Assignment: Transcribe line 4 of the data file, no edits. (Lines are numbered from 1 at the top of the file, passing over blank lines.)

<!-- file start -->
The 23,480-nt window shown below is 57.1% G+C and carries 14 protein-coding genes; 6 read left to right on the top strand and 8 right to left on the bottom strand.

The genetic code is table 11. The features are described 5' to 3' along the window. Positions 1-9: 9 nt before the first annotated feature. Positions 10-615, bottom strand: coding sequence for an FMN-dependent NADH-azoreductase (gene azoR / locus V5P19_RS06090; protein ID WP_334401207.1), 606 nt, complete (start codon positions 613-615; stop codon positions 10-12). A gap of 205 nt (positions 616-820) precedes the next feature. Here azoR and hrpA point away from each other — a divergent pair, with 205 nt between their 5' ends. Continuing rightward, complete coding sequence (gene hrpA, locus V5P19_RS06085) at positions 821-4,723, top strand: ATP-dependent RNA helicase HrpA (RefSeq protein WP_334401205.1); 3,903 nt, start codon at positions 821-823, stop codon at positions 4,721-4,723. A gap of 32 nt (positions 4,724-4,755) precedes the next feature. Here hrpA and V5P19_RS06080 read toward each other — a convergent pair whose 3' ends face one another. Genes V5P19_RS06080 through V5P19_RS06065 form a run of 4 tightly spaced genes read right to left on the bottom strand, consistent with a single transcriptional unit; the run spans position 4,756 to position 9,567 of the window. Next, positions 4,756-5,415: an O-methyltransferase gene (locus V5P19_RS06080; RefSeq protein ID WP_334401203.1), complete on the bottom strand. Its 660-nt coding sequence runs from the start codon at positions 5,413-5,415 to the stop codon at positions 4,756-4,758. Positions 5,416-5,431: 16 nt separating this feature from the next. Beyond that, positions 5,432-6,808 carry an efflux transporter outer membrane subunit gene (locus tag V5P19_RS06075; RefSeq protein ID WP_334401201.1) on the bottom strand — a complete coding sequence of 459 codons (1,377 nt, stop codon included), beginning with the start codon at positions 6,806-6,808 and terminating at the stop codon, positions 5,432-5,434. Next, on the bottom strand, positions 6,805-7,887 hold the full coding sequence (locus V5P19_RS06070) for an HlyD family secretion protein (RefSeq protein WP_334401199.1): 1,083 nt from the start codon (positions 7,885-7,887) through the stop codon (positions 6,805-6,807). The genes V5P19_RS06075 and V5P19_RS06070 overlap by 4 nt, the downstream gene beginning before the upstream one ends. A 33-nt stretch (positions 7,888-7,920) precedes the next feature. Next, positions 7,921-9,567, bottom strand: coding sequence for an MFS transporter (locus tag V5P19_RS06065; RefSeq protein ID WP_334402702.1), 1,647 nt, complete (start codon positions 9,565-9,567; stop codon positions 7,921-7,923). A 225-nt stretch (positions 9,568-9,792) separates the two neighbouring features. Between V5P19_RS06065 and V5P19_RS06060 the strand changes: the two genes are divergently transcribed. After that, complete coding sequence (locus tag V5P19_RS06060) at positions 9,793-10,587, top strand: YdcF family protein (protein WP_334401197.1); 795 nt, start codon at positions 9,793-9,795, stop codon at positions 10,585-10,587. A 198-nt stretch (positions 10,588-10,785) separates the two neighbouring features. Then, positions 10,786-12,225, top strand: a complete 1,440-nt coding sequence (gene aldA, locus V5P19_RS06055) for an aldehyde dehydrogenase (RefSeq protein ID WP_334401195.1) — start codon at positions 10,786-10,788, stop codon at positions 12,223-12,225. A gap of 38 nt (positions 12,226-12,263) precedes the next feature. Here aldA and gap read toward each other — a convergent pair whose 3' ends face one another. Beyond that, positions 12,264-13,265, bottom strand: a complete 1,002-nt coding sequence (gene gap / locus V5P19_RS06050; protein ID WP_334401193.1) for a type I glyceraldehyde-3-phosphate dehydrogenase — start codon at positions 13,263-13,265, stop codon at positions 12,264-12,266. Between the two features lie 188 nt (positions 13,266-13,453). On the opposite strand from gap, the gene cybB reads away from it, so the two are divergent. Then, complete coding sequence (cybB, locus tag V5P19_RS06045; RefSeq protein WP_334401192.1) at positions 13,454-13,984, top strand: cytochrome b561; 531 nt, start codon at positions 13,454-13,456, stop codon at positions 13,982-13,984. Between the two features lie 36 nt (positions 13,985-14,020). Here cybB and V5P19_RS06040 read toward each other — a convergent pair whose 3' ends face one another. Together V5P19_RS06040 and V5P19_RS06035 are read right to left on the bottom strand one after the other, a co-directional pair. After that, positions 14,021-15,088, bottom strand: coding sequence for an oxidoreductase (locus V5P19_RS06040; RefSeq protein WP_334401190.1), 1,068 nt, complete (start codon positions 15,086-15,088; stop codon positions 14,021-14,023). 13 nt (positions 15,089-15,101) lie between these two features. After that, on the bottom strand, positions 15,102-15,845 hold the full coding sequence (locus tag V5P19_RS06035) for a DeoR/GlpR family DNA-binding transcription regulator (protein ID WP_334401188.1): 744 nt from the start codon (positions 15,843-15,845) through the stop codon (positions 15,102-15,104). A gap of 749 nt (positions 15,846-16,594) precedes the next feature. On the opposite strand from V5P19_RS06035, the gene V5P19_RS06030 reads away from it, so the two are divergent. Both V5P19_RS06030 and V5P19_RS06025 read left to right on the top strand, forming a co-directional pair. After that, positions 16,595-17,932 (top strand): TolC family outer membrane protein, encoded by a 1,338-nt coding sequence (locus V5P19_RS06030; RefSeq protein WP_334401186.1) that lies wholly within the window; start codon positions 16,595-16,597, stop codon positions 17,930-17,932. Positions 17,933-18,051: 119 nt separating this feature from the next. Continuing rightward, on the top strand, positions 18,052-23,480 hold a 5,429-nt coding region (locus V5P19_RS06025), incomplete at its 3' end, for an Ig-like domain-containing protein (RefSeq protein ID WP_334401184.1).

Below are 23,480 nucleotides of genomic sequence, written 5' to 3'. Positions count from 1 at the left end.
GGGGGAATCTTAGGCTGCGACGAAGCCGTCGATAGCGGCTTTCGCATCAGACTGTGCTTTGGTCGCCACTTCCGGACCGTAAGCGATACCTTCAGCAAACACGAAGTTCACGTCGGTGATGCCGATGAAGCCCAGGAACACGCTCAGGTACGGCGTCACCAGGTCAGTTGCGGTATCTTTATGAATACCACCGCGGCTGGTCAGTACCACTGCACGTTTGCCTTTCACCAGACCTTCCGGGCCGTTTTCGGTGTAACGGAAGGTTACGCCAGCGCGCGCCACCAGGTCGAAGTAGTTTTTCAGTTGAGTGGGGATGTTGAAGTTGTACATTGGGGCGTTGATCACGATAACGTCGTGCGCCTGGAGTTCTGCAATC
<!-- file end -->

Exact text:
GGGGGAATCTTAGGCTGCGACGAAGCCGTCGATAGCGGCTTTCGCATCAGACTGTGCTTTGGTCGCCACTTCCGGACCGTAAGCGATACCTTCAGCAAACACGAAGTTCACGTCGGTGATGCCGATGAAGCCCAGGAACACGCTCAGGTACGGCGTCACCAGGTCAGTTGCGGTATCTTTATGAATACCACCGCGGCTGGTCAGTACCACTGCACGTTTGCCTTTCACCAGACCTTCCGGGCCGTTTTCGGTGTAACGGAAGGTTACGCCAGCGCGCGCCACCAGGTCGAAGTAGTTTTTCAGTTGAGTGGGGATGTTGAAGTTGTACATTGGGGCGTTGATCACGATAACGTCGTGCGCCTGGAGTTCTGCAATC